Today, the Senate Health, Education, Labor and Pensions (HELP) Committee has taken the first step towards approving two key higher education bills that will make college more affordable, protect students from bad actors in the student loan industry, and provide students with clear information they need to understand and manage their debts.

The Committee approved the Higher Education Amendments of 2007, S. 1642, which I supported as an original cosponsor, and the Higher Education Access Reconciliation Act.

After over three years of negotiations, Republicans and Democrats have reached agreement on a number of key measures to help American students, including a provision to provide meaningful increases to Pell Grants to make college more affordable by boosting the maximum authorized level for low income students by $500 next year.

S. 1642 will restore students’ trust in student loan programs by holding lenders and schools to a code of conduct to ensure that the agreements between lenders and universities work to serve the best interests of students. It will also ensure that students and parents have the information they need about the costs of college and the financial impact of their loans so they can make sound decisions about their futures.

I do not believe that a student or parent at a financial aid fair could be induced into signing up for a lifetime of debt in exchange for trinkets and memorabilia, as some reports suggest. I do believe that we must do more to ensure that students and parents receive sound, honest advice about their student loans, and have the information they need to understand and manage their debts.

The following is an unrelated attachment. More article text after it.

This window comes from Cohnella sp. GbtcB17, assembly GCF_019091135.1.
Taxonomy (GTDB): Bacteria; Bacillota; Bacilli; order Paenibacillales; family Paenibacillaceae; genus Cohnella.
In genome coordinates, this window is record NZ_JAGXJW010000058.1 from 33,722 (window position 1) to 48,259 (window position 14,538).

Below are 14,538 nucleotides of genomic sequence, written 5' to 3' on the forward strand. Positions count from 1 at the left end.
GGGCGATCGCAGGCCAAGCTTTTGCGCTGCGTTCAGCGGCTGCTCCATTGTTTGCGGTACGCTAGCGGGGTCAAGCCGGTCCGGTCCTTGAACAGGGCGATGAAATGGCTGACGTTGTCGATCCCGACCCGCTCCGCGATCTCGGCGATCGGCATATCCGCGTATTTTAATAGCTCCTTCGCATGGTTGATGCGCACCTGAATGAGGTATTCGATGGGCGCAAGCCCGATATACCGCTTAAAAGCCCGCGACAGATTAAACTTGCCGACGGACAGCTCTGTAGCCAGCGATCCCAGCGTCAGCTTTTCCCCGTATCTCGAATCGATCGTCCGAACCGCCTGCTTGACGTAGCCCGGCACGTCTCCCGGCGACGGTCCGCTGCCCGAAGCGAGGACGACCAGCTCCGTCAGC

The Committee’s reconciliation package includes tradeoffs between loan programs and need-based aid that will help address the challenges of the rising costs of post-secondary education while saving about $1 billion for deficit reduction.

Deficit reduction is a tool that should be taken seriously. While I am pleased that we have saved $1 billion in this process, I will continue to look for additional savings between now and when we consider the bill on the floor.

I know there is concern about the transfer of credit provisions in this bill, and I plan to work with Senator Ted Kennedy (D-Mass.), Chairman of the HELP Committee, and others who are interested in the issue to reach an agreement.

I look forward to bringing these bills to the full Senate and working with my colleagues to find ways they can be improved. I welcome their suggestions as we work to ensure that the final bills we pass in the Senate are as strong and as responsible as they can be.